Hydraulic sorting gates, Part 4: Valves

The brains of a hydraulic sorting system are the valves. These are what takes fluid that is flowing thru the circuit and divert it into a cylinder or motor to do work for you. In this post, we will go over the basic options you have for valves on a hydraulic gate system.

The type of circuit that you will use determines the type of valve that you need to buy. The circuit that I like to use for these types of gates is called an “Open center”. This means that when the valve is in the neutral position (not being actuated) the fluid flows thru and back to the tank or the next valve.

It doesn’t matter if you are using manual valve, or electric valves, or even some other option, you need to make sure your valves are open center. The reason I like to use this system is that you want fluid to always being flowing thru the system. It allows for faster response time, but more importantly in cold climates, it allows the fluid to always be flowing thru the valves and keeping them at a warmer temperature.

The fist option for valves is a simple set of manual valves. These are pretty simple to set up. There is usually an “IN” and an “OUT” port and then 2 ports above each handle that go to the cylinder. The fluid flows from the “P” port on the pump, to the “IN” port on the valves. The “OUT” goes to the “T” and returns to the tank.

The only thing to say about using manual valves is that you need to be careful about the length of the hoses that connect your valve to your cylinder. If they are too long, you will have problems with the fluid not getting cycled out of the hoses. This happens when the displacement in the hoses is significantly less than the displacement in the cylinder, or the amount you allow a motor to displace during 1 cycle.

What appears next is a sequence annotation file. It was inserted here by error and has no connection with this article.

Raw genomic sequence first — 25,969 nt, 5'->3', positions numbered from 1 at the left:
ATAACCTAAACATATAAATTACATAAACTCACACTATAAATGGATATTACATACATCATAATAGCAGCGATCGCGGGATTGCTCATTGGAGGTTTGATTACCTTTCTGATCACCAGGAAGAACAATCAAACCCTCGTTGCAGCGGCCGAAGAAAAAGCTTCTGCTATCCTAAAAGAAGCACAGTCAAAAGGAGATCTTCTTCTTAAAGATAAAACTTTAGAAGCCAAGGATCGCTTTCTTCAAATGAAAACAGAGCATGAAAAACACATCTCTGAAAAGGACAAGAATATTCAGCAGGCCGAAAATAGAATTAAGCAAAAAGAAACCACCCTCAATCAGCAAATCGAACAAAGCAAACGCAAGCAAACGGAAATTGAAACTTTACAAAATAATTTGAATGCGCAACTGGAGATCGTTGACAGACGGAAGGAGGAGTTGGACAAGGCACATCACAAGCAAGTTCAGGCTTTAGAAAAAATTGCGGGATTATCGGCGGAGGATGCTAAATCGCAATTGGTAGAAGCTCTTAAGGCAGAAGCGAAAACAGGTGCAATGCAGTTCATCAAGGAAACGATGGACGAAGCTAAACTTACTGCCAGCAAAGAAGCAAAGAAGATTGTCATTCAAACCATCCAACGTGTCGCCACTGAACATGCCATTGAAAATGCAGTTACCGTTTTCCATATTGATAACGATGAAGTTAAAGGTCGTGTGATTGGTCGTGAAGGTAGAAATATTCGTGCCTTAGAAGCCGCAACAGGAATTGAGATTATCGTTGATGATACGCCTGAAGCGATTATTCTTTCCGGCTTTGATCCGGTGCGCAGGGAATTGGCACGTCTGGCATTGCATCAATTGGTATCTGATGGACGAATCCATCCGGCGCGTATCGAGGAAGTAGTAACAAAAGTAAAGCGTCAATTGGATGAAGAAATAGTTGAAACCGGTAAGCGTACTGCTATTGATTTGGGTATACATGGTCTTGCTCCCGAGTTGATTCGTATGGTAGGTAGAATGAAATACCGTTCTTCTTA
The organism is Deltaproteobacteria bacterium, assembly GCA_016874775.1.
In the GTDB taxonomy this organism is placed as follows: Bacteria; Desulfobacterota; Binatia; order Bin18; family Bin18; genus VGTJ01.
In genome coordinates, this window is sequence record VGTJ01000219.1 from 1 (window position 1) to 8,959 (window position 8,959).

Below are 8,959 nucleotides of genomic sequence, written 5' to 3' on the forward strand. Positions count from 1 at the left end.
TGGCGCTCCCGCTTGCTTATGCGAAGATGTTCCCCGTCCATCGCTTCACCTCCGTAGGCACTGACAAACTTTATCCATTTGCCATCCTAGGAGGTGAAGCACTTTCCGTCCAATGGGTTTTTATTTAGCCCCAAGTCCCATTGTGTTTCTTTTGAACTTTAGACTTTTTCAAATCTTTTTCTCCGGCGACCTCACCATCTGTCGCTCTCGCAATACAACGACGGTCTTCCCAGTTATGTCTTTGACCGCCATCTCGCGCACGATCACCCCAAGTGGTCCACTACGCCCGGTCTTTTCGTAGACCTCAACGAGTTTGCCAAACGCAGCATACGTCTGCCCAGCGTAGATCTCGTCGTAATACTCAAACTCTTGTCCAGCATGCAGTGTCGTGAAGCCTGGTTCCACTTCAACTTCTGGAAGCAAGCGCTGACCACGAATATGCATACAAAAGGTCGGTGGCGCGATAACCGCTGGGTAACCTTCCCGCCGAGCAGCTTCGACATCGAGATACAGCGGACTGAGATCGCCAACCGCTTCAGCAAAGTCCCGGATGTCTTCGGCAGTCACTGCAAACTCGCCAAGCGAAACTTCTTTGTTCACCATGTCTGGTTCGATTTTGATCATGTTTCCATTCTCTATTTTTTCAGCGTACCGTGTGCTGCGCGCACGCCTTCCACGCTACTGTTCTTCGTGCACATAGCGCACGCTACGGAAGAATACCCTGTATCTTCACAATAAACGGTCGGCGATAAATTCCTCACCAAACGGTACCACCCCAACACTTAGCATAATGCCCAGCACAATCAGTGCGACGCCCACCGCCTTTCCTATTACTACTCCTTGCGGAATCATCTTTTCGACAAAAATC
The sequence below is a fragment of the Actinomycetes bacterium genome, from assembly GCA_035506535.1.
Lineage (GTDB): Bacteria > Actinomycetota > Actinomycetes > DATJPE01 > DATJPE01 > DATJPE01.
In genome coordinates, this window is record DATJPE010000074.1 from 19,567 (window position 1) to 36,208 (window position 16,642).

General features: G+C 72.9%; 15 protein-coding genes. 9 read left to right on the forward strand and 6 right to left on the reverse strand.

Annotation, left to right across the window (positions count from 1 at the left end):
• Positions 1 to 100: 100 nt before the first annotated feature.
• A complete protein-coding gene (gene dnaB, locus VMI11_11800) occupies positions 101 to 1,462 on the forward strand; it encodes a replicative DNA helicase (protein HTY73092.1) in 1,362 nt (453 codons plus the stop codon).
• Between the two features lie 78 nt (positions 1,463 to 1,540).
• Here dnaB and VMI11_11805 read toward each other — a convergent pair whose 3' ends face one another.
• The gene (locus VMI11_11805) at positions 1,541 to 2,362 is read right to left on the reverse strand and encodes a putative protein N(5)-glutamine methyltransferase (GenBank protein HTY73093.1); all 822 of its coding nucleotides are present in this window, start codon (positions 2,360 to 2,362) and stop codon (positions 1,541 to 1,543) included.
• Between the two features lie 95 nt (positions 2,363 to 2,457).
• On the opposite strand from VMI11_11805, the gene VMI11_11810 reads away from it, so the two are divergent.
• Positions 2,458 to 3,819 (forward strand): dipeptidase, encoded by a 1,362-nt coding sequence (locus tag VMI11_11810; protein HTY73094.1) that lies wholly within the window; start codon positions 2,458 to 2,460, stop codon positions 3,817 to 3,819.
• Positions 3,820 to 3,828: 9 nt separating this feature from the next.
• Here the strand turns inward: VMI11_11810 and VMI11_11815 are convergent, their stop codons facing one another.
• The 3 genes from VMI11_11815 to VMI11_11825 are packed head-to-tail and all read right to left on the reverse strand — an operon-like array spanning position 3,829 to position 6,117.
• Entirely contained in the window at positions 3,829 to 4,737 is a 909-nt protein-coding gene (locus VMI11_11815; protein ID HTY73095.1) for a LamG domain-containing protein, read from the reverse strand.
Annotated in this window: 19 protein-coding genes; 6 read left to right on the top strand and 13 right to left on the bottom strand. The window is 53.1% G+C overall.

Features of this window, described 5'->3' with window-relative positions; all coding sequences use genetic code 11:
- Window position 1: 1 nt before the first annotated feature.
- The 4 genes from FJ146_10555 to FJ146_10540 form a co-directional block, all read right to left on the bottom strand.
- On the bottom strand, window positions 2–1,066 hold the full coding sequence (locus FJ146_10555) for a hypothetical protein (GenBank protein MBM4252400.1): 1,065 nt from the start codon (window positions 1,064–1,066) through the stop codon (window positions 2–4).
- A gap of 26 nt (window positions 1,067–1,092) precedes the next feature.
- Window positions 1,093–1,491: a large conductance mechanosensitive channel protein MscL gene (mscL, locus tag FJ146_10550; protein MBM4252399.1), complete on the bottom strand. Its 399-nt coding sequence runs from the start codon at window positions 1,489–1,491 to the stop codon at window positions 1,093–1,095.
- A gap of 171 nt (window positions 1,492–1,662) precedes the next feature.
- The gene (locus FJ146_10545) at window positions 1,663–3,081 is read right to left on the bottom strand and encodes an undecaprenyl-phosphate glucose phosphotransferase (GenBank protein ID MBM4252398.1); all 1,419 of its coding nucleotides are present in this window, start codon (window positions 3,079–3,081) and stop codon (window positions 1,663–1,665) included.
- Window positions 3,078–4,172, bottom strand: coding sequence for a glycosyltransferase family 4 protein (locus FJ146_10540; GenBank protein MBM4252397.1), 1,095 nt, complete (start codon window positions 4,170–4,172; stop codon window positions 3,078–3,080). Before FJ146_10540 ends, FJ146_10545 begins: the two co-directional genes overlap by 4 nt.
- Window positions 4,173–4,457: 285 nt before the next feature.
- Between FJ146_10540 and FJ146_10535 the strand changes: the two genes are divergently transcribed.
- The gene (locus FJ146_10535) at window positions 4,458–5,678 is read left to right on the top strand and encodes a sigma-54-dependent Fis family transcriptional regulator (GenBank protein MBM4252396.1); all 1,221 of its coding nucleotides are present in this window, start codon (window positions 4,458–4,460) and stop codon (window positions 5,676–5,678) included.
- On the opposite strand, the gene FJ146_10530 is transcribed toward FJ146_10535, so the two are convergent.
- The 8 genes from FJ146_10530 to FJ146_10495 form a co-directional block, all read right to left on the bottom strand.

The problem will be that the fluid will never warm up and if there are air pockets in the system, they will never come out. This can cause erratic performance and be very frustrating. This problem can be mitigated by using a high pressure quarter turn valve in between the “A” and “B” ports at the cylinder. When you start a day, open the quarter turn valve and then open the control valve for a few minutes. This will allow all fluid in that circuit to circulate back to the tank. Do it 1 time, then actuate the cylinder (extend or retract it) and circulate the fluid a little more to have all new fluid in the hoses.

This method can work on motors that do not operate enough in one cycle to move the fluid back to the tank. However it’s also possible to simply take the belt off or pull otherwise mechanically disconnect the motor and run it.

There’s really nothing else to say about these valves, they work just about anywhere you put them, and they are very robust.

Manual valves on a chute. The two valves on the right are used to operate sorting gates in front of the chute. The total length of hose is about 50’, which is near the maximum that this system works well.

Manual valves on a chute. The two valves on the right are used to operate sorting gates in front of the chute. The total length of hose is about 50’, which is near the maximum that this system works well.

The next two types of valve are the same, but with a different mounting system. This is using electric actuated hydraulic valves. These are used on anything that is using a switch to move something with a cylinder. A good example is a chute on a feed wagon, or any movement that is controlled by a computer on a tractor.